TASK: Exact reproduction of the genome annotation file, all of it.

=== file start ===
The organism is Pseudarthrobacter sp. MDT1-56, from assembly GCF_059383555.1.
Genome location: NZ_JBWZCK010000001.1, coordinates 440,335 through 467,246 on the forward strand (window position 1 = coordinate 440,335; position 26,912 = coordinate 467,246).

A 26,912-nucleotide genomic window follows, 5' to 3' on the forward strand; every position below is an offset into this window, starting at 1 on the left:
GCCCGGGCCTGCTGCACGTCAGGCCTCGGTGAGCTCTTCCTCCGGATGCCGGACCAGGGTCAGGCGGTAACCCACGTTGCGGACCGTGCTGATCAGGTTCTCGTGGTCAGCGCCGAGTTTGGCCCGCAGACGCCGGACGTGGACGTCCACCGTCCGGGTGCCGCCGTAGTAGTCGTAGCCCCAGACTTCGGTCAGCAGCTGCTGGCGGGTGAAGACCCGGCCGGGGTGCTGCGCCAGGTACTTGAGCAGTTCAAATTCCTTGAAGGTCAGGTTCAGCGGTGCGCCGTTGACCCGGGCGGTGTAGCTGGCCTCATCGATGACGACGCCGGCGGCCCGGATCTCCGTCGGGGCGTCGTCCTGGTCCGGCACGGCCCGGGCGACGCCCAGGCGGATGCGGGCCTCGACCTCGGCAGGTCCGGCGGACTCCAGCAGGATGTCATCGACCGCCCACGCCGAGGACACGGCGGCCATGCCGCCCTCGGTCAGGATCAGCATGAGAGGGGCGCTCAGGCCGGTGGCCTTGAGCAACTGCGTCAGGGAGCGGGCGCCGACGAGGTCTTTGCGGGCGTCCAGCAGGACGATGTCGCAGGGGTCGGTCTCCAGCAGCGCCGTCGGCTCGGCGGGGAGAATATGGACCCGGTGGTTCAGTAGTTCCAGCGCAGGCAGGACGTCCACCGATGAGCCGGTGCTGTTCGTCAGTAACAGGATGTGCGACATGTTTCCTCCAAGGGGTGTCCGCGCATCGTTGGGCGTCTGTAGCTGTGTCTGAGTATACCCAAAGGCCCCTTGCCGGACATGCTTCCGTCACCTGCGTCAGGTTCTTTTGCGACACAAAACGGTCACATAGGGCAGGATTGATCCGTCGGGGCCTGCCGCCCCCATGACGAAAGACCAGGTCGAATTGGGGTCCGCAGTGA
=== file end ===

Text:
The organism is Pseudarthrobacter sp. MDT1-56, from assembly GCF_059383555.1.
Genome location: NZ_JBWZCK010000001.1, coordinates 440,335 through 467,246 on the forward strand (window position 1 = coordinate 440,335; position 26,912 = coordinate 467,246).

A 26,912-nucleotide genomic window follows, 5' to 3' on the forward strand; every position below is an offset into this window, starting at 1 on the left:
GCCCGGGCCTGCTGCACGTCAGGCCTCGGTGAGCTCTTCCTCCGGATGCCGGACCAGGGTCAGGCGGTAACCCACGTTGCGGACCGTGCTGATCAGGTTCTCGTGGTCAGCGCCGAGTTTGGCCCGCAGACGCCGGACGTGGACGTCCACCGTCCGGGTGCCGCCGTAGTAGTCGTAGCCCCAGACTTCGGTCAGCAGCTGCTGGCGGGTGAAGACCCGGCCGGGGTGCTGCGCCAGGTACTTGAGCAGTTCAAATTCCTTGAAGGTCAGGTTCAGCGGTGCGCCGTTGACCCGGGCGGTGTAGCTGGCCTCATCGATGACGACGCCGGCGGCCCGGATCTCCGTCGGGGCGTCGTCCTGGTCCGGCACGGCCCGGGCGACGCCCAGGCGGATGCGGGCCTCGACCTCGGCAGGTCCGGCGGACTCCAGCAGGATGTCATCGACCGCCCACGCCGAGGACACGGCGGCCATGCCGCCCTCGGTCAGGATCAGCATGAGAGGGGCGCTCAGGCCGGTGGCCTTGAGCAACTGCGTCAGGGAGCGGGCGCCGACGAGGTCTTTGCGGGCGTCCAGCAGGACGATGTCGCAGGGGTCGGTCTCCAGCAGCGCCGTCGGCTCGGCGGGGAGAATATGGACCCGGTGGTTCAGTAGTTCCAGCGCAGGCAGGACGTCCACCGATGAGCCGGTGCTGTTCGTCAGTAACAGGATGTGCGACATGTTTCCTCCAAGGGGTGTCCGCGCATCGTTGGGCGTCTGTAGCTGTGTCTGAGTATACCCAAAGGCCCCTTGCCGGACATGCTTCCGTCACCTGCGTCAGGTTCTTTTGCGACACAAAACGGTCACATAGGGCAGGATTGATCCGTCGGGGCCTGCCGCCCCCATGACGAAAGACCAGGTCGAATTGGGGTCCGCAGTGA